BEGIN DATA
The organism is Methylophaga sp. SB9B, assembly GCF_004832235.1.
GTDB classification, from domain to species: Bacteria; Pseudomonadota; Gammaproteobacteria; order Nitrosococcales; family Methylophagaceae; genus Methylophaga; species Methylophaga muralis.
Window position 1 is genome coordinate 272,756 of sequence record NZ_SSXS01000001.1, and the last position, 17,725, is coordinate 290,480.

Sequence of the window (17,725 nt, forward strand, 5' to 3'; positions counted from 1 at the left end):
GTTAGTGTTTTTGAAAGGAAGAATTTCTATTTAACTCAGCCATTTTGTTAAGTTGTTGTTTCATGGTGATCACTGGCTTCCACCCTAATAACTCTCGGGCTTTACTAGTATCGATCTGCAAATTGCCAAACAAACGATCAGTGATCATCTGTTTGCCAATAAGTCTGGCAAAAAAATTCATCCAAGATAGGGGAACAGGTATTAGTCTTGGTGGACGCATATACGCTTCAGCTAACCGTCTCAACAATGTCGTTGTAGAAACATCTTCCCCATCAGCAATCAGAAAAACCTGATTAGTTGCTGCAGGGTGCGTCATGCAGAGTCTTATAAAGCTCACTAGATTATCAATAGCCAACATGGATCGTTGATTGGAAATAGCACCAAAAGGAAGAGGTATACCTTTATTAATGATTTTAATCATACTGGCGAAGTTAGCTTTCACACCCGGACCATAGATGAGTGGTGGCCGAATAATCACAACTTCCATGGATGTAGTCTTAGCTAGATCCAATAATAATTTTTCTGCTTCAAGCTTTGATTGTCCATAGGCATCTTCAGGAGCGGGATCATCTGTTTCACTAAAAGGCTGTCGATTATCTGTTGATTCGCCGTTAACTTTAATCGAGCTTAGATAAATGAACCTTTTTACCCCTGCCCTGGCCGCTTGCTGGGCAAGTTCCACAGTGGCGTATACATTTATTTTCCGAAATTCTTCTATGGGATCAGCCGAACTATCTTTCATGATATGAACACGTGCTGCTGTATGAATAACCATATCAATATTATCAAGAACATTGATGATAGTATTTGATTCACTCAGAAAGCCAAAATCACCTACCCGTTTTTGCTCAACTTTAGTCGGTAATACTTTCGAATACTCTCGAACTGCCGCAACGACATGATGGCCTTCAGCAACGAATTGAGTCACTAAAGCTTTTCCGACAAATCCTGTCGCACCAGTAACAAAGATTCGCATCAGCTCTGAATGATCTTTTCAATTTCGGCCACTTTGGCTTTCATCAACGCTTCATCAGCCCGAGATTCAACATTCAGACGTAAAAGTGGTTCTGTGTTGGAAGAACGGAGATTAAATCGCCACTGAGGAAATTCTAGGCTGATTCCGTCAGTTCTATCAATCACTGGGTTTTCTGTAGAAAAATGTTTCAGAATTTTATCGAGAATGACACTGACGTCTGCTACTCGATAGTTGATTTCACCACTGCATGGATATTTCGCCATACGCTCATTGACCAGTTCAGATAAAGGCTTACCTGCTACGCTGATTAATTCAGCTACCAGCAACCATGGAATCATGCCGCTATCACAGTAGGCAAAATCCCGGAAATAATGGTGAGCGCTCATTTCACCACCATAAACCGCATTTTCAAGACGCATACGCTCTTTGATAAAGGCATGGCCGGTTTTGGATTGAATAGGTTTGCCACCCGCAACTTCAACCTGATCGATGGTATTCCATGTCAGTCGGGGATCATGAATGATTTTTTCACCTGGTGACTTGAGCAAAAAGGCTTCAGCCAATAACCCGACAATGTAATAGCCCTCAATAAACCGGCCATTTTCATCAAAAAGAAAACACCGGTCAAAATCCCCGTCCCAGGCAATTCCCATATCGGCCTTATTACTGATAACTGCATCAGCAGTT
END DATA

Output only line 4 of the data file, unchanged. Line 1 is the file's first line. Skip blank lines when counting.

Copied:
Sequence of the window (17,725 nt, forward strand, 5' to 3'; positions counted from 1 at the left end):